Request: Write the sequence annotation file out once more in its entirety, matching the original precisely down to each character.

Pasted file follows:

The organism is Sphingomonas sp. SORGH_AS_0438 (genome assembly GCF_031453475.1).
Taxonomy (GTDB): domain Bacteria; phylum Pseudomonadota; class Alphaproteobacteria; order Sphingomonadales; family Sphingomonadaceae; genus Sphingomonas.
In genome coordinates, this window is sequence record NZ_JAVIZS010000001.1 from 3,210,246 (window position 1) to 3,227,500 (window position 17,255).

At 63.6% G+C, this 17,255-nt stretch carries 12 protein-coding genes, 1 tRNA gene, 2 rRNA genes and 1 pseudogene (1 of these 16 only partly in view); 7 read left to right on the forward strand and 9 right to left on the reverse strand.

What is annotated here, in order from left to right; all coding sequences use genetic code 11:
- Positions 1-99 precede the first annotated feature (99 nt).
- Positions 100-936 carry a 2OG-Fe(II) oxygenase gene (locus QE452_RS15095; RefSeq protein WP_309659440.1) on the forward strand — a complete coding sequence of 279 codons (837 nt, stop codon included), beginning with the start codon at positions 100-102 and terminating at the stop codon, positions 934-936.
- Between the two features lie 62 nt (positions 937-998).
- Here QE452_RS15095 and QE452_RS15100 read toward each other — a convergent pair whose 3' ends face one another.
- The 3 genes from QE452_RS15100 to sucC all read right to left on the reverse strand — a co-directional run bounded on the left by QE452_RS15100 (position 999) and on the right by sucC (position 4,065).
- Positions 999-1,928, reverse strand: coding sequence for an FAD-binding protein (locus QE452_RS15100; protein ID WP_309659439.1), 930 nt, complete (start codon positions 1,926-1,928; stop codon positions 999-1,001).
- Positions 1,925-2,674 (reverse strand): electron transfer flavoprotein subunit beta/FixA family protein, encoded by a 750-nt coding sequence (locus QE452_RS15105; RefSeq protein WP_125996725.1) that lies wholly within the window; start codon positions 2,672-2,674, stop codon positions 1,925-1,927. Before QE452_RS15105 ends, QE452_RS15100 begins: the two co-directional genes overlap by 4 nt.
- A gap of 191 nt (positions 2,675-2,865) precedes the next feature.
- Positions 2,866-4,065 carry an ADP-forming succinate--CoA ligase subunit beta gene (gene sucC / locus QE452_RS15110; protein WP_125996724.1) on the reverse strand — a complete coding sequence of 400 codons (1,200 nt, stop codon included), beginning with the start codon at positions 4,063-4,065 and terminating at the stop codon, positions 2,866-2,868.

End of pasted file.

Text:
The organism is Sphingomonas sp. SORGH_AS_0438 (genome assembly GCF_031453475.1).
Taxonomy (GTDB): domain Bacteria; phylum Pseudomonadota; class Alphaproteobacteria; order Sphingomonadales; family Sphingomonadaceae; genus Sphingomonas.
In genome coordinates, this window is sequence record NZ_JAVIZS010000001.1 from 3,210,246 (window position 1) to 3,227,500 (window position 17,255).

At 63.6% G+C, this 17,255-nt stretch carries 12 protein-coding genes, 1 tRNA gene, 2 rRNA genes and 1 pseudogene (1 of these 16 only partly in view); 7 read left to right on the forward strand and 9 right to left on the reverse strand.

What is annotated here, in order from left to right; all coding sequences use genetic code 11:
- Positions 1-99 precede the first annotated feature (99 nt).
- Positions 100-936 carry a 2OG-Fe(II) oxygenase gene (locus QE452_RS15095; RefSeq protein WP_309659440.1) on the forward strand — a complete coding sequence of 279 codons (837 nt, stop codon included), beginning with the start codon at positions 100-102 and terminating at the stop codon, positions 934-936.
- Between the two features lie 62 nt (positions 937-998).
- Here QE452_RS15095 and QE452_RS15100 read toward each other — a convergent pair whose 3' ends face one another.
- The 3 genes from QE452_RS15100 to sucC all read right to left on the reverse strand — a co-directional run bounded on the left by QE452_RS15100 (position 999) and on the right by sucC (position 4,065).
- Positions 999-1,928, reverse strand: coding sequence for an FAD-binding protein (locus QE452_RS15100; protein ID WP_309659439.1), 930 nt, complete (start codon positions 1,926-1,928; stop codon positions 999-1,001).
- Positions 1,925-2,674 (reverse strand): electron transfer flavoprotein subunit beta/FixA family protein, encoded by a 750-nt coding sequence (locus QE452_RS15105; RefSeq protein WP_125996725.1) that lies wholly within the window; start codon positions 2,672-2,674, stop codon positions 1,925-1,927. Before QE452_RS15105 ends, QE452_RS15100 begins: the two co-directional genes overlap by 4 nt.
- A gap of 191 nt (positions 2,675-2,865) precedes the next feature.
- Positions 2,866-4,065 carry an ADP-forming succinate--CoA ligase subunit beta gene (gene sucC / locus QE452_RS15110; protein WP_125996724.1) on the reverse strand — a complete coding sequence of 400 codons (1,200 nt, stop codon included), beginning with the start codon at positions 4,063-4,065 and terminating at the stop codon, positions 2,866-2,868.